The story of the Atlanta spa shootings last month may have come as a shock to many people, but anti-Asian hate is nothing new.
With the COVID-19 pandemic, America is reaching its most intense racial hostility against Asian Americans, but anti-Asian hate is not a pandemic-related issue. The same hatred against Asian Americans was prevalent in the past, galvanized by xenophobia and “Yellow Peril,” or the idea that Asian immigrants posed a threat to western values. We cannot ignore the history of hatred in U.S. history because it informs the current state of the country.
Upon the very first arrival of Asian immigrants in the 1850s, Americans expressed an unprecedented level of xenophobia toward Asian immigrants. The term “Yellow Peril” was created to define the social upheaval at the time. Asian Americans were treated as an infectious disease that would rend American — Western — values. Still to this day, many Americans dislike Asian Americans and view them as a threat to U.S. culture. Although there has been enough time for European immigrants who came in the 1850s to become “Americans,” Asian Americans are still unfortunately viewed as “foreigners.” Students and the GW community need to see the cyclical nature of that antagonism against Asians in this country. These issues have happened before and will continue to happen until we recognize xenophobia in this country and actively work to fight it.
Interestingly, “Yellow Peril” is not a concept only governed by White supremacy. As the Asian American community started being stereotyped as a “model minority” – which is the belief that Asians are unlike other minorities because they are successful in the country’s capitalistic state – it has been facing discrimination and racially motivated attacks from non-White offenders. This means that Asian Americans are not being accepted as “fellow Americans,” even within the minority communities.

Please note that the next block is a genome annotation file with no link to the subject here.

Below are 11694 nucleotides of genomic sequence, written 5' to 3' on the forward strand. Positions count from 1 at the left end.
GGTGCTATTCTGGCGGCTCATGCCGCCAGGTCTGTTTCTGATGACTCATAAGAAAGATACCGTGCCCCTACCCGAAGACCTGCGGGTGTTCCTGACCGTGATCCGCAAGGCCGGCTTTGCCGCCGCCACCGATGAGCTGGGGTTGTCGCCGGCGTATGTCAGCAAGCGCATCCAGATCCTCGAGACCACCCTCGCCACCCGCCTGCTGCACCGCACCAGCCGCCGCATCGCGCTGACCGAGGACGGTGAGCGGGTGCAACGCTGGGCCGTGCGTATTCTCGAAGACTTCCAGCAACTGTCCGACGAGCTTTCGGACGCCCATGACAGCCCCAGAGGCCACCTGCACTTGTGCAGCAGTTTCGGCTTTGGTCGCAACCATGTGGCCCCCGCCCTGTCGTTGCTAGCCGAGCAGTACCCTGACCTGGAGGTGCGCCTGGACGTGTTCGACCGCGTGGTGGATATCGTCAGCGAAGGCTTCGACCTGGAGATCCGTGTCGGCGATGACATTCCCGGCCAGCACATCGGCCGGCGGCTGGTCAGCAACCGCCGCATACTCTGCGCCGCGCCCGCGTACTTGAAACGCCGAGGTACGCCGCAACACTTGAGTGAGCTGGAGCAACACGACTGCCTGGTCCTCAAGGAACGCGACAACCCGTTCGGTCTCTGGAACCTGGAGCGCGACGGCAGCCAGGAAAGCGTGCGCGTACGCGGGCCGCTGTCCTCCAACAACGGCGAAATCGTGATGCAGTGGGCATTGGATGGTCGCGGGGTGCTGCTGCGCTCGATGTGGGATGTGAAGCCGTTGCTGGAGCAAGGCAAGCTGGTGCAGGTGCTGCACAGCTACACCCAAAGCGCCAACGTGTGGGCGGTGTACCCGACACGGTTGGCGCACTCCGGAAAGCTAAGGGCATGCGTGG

Chris Kwok, a board member of the Asian American Bar Association of New York, told Voice of America in March that Americans are not opening enough of a dialogue into the perpetrators of hate crimes. He is right. We are talking about the fact that hate crimes are happening against Asian Americans, but we are not talking enough about the root cause. We know eight women of Asian descent are victims of the more recent horrific act of hate, but where is the dialogue about the person behind the crime? That conversation is more difficult than recognizing the Asian Americans who have been attacked, but it is necessary to understand this hatred in the United States.
Despite the recent activism of the Black Lives Matter movement, the Asian community received a wave of violence, just like in years past. Although Asian Americans have been residents of the United States as much as other American immigrants, they are still not accepted as fellow Americans to this day. This is an inevitable outcome laid by indiscreet stereotyping that only serves to heighten the friction between different minority groups.
History repeats itself. From the Civil Rights movement, Japanese American internment and the 1992 Los Angeles riots to the BLM movement and Atlanta spa shootings, racial hostility has always recurred. This cycle has to stop, and the first step is to recognize all Americans as the same Americans and to not look through a lens of “Asian” Americans, “White” Americans, “African” Americans or “Latino” Americans.
Yeji Chung, a sophomore majoring in political science, is an opinions writer.